Connecting the past to current development
Nicaraguan Fernanda Soto has a PhD in social anthropology from University of Texas and a post doc from Stockholm University, but it is Latin-America that holds her academic passion. Her research has focused on subjects such as interethnic relations in Nicaragua and Honduras, political memory and territorial governance. The opportunity to discuss with teachers and students with different cultural backgrounds attracted her to Kulturstudier´s Latin-American studies in Nicaragua.
What makes Nicaragua an interesting place to study Latin-American studies?
- Nicaraguan colonial history - being placed at the outskirts of the main Colonial economic and political centers in the region, the country´s relation with the US, the political propositions crafted in the country during the 80s and the implications of the post war experience in the 90s and 2000s offers the possibility of engaging with some of the fundamental debates of Latin-American societies. The intensity with which many of these issues are lived in the country also provides a fruitful “fieldwork” space for students. They also gain an insight into perspectives of a region that is, lamentably, often excluded from academic spaces of discussion.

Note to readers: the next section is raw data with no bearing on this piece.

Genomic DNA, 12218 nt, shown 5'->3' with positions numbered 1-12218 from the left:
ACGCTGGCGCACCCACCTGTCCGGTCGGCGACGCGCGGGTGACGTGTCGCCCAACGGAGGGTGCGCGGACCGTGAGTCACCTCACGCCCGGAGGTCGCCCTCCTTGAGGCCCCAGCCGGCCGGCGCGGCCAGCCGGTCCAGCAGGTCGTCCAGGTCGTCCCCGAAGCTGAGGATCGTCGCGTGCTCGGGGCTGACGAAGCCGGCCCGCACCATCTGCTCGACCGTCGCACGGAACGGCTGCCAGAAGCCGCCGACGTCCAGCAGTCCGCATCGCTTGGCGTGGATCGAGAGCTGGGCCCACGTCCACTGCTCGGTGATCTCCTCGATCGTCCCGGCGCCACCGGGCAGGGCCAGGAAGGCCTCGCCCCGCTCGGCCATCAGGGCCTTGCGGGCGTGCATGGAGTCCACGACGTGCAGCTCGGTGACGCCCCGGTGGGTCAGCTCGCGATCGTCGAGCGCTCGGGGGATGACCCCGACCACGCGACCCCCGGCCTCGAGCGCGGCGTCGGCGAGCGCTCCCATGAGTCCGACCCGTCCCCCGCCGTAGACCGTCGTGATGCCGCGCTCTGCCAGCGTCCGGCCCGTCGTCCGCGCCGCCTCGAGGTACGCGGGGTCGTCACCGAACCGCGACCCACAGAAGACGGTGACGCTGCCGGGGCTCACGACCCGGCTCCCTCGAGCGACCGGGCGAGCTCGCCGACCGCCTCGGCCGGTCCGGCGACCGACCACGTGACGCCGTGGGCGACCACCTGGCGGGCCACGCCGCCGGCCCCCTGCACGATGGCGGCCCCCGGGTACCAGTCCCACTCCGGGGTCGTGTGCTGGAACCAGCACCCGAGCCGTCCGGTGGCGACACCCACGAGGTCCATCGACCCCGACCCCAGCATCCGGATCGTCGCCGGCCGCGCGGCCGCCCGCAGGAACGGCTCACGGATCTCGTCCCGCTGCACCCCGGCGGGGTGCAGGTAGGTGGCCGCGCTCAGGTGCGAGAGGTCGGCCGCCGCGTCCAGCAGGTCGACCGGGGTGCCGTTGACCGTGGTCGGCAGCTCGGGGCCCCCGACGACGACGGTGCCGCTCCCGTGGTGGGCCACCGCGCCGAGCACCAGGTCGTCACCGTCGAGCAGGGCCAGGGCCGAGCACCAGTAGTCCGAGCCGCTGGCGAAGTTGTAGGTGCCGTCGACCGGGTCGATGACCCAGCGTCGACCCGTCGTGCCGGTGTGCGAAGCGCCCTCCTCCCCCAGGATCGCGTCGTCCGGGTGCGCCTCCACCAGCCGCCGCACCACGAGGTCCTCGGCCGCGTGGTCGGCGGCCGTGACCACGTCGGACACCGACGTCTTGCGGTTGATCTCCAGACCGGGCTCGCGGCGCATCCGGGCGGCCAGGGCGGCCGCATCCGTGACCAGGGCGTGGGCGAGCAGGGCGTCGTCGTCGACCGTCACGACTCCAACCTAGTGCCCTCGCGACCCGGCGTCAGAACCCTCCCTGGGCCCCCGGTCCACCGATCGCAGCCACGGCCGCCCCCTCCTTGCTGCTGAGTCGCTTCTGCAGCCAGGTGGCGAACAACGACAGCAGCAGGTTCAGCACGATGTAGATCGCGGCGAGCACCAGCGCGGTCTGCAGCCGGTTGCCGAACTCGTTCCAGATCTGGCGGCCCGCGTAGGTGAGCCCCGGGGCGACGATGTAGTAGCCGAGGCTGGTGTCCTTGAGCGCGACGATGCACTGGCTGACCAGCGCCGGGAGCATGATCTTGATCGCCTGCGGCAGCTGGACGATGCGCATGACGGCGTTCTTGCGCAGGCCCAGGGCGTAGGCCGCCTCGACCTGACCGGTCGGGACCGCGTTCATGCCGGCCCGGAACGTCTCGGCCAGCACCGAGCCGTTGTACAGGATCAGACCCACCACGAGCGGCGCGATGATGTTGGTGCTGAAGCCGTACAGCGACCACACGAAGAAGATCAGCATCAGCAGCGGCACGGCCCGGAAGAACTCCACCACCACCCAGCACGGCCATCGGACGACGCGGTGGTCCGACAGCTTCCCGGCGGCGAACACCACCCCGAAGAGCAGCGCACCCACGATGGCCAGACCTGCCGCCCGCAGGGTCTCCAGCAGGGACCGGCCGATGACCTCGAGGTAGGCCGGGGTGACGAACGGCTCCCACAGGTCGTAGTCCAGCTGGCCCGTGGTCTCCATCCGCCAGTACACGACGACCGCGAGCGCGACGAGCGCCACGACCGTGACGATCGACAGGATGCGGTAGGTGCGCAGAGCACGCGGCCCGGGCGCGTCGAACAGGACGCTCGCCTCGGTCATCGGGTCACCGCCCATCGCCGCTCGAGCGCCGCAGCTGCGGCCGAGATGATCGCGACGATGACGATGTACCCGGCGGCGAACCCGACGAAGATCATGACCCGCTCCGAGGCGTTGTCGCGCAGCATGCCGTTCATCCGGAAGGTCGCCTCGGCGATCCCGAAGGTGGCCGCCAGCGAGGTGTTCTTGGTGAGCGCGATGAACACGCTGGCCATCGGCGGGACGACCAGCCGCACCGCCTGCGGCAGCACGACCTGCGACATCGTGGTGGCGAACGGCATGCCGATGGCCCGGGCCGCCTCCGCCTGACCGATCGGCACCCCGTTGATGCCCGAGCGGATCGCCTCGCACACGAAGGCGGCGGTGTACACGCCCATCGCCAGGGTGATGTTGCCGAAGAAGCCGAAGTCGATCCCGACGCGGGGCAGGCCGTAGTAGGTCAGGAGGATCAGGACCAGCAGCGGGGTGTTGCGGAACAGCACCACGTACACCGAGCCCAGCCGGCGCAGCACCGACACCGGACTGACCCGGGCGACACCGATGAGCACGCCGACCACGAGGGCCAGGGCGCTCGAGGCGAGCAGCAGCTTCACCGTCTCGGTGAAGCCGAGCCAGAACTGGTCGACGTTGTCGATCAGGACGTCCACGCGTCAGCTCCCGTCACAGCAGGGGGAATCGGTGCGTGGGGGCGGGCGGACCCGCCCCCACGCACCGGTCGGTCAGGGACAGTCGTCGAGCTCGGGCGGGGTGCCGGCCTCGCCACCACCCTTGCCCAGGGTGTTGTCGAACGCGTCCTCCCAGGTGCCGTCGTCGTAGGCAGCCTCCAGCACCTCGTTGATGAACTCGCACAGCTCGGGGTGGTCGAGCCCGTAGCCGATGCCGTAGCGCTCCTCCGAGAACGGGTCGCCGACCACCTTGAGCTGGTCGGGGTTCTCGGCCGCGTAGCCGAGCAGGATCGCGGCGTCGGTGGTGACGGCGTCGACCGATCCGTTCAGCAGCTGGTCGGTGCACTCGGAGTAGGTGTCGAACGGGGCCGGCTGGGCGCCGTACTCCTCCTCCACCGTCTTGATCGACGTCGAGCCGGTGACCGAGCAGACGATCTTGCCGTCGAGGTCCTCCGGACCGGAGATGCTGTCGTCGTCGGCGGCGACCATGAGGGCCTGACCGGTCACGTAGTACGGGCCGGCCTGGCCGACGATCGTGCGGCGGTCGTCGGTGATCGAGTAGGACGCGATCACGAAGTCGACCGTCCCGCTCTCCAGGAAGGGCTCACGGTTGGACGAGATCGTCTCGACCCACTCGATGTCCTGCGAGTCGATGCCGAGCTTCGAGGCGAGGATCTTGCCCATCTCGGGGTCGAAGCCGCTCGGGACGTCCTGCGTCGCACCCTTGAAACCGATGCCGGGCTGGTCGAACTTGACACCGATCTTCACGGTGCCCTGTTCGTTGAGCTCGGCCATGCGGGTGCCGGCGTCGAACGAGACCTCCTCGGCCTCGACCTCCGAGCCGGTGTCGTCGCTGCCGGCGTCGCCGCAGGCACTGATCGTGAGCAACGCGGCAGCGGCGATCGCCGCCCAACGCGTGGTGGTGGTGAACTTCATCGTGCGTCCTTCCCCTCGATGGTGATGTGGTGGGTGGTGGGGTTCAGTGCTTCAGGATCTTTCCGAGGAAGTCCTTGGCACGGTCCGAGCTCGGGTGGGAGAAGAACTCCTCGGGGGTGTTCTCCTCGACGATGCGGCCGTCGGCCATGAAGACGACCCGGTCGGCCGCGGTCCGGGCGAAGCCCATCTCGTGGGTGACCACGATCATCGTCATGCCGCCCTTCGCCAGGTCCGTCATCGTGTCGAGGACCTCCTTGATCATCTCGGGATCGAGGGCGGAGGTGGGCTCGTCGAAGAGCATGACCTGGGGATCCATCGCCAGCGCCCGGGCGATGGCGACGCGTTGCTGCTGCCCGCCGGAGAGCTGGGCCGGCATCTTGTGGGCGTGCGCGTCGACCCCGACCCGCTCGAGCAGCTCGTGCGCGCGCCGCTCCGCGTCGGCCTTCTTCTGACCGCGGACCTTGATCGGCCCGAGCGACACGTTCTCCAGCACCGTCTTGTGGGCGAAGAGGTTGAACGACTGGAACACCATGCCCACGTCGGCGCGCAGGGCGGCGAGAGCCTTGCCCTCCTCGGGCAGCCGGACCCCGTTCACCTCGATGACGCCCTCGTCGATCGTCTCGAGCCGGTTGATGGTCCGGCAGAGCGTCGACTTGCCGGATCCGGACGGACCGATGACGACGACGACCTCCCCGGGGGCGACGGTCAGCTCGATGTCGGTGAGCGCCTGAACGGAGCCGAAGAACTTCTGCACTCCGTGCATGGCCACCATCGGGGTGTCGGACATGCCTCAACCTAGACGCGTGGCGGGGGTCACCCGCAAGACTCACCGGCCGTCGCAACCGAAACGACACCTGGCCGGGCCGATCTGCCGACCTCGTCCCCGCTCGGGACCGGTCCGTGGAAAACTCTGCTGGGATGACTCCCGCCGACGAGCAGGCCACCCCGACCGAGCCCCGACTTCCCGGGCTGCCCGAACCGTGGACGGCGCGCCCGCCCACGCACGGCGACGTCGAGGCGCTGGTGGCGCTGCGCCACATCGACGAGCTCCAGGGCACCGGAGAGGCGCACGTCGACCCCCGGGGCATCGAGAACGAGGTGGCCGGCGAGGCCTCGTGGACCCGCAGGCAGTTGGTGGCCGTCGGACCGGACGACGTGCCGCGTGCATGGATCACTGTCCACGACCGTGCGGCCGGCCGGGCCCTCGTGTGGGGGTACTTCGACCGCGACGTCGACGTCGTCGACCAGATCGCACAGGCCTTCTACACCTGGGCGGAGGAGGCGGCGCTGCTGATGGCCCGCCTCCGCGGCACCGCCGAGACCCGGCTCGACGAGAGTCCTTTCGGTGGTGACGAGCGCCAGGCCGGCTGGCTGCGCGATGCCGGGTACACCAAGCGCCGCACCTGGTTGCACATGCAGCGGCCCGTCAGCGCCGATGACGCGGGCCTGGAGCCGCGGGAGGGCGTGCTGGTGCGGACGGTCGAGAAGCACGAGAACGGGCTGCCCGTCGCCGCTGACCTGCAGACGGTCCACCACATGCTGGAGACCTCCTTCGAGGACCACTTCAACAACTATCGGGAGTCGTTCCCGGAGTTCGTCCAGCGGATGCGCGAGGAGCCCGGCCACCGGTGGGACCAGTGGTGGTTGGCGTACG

What do you see as the most exciting current developments in Nicaragua and Latin-America?
- The most interesting development in Latin-America is the development of new propositions regarding the role of the state. In the case of Nicaragua I believe it is the discussions about the revolution´s legacies and its relation to current economic and political propositions.
Do you see any changes in how Nicaragua is perceived in Europe and the US?
- I believe the country has moved from being perceived as a war-torn country to a space for economic “investment”. It seems like Nicaragua is perceived by some people abroad as a “safe country to invest”. That shift does open economic possibilities, but it is also a challenge. What sort of investment will come? What sort of economic future do the Nicaraguans want or long for?
What insight would you like the students to leave your classroom with?
- In the case of debates around the revolution and the post war times in this country I would like the students to leave the class pondering about the dimensions, beyond the economic and political, of a revolution and the war in people´s lives and in what way such processes has shaped their understanding of important concepts, such as; what does it mean to “live a good life” in a society or what democracy means for some Nicaraguans.